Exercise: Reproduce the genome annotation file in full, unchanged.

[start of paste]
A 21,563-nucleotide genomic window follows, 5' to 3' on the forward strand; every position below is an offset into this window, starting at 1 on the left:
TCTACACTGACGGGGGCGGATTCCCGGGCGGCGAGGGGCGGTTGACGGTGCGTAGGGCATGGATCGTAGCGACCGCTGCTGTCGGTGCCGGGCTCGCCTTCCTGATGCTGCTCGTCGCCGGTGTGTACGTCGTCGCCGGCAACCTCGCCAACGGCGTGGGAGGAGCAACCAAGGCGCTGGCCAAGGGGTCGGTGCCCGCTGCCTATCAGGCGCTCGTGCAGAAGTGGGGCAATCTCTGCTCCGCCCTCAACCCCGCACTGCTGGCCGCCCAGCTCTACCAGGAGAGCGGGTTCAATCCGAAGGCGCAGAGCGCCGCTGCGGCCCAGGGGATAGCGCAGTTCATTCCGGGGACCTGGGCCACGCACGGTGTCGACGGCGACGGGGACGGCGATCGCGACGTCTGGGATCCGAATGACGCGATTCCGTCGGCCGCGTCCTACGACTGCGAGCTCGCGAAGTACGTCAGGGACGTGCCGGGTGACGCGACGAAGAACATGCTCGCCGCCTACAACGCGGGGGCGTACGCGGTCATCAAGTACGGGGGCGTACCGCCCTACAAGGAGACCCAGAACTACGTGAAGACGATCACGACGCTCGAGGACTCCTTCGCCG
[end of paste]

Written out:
A 21,563-nucleotide genomic window follows, 5' to 3' on the forward strand; every position below is an offset into this window, starting at 1 on the left:
TCTACACTGACGGGGGCGGATTCCCGGGCGGCGAGGGGCGGTTGACGGTGCGTAGGGCATGGATCGTAGCGACCGCTGCTGTCGGTGCCGGGCTCGCCTTCCTGATGCTGCTCGTCGCCGGTGTGTACGTCGTCGCCGGCAACCTCGCCAACGGCGTGGGAGGAGCAACCAAGGCGCTGGCCAAGGGGTCGGTGCCCGCTGCCTATCAGGCGCTCGTGCAGAAGTGGGGCAATCTCTGCTCCGCCCTCAACCCCGCACTGCTGGCCGCCCAGCTCTACCAGGAGAGCGGGTTCAATCCGAAGGCGCAGAGCGCCGCTGCGGCCCAGGGGATAGCGCAGTTCATTCCGGGGACCTGGGCCACGCACGGTGTCGACGGCGACGGGGACGGCGATCGCGACGTCTGGGATCCGAATGACGCGATTCCGTCGGCCGCGTCCTACGACTGCGAGCTCGCGAAGTACGTCAGGGACGTGCCGGGTGACGCGACGAAGAACATGCTCGCCGCCTACAACGCGGGGGCGTACGCGGTCATCAAGTACGGGGGCGTACCGCCCTACAAGGAGACCCAGAACTACGTGAAGACGATCACGACGCTCGAGGACTCCTTCGCCG